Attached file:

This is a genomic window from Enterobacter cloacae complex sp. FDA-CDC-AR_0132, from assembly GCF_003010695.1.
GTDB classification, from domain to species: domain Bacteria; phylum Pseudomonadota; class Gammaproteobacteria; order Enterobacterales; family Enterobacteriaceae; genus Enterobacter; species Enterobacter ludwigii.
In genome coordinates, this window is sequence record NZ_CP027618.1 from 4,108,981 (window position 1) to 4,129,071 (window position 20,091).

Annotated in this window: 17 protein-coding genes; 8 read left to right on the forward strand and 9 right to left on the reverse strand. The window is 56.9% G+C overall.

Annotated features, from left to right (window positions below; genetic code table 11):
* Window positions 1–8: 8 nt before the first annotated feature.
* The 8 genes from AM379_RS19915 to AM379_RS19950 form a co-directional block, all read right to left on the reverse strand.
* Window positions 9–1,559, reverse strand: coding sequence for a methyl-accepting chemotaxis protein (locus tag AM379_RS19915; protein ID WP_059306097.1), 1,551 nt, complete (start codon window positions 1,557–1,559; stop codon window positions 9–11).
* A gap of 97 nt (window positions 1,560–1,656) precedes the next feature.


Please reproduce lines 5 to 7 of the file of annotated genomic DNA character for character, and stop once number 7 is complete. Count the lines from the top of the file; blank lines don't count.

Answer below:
Annotated features, from left to right (window positions below; genetic code table 11):
* Window positions 1–8: 8 nt before the first annotated feature.
* The 8 genes from AM379_RS19915 to AM379_RS19950 form a co-directional block, all read right to left on the reverse strand.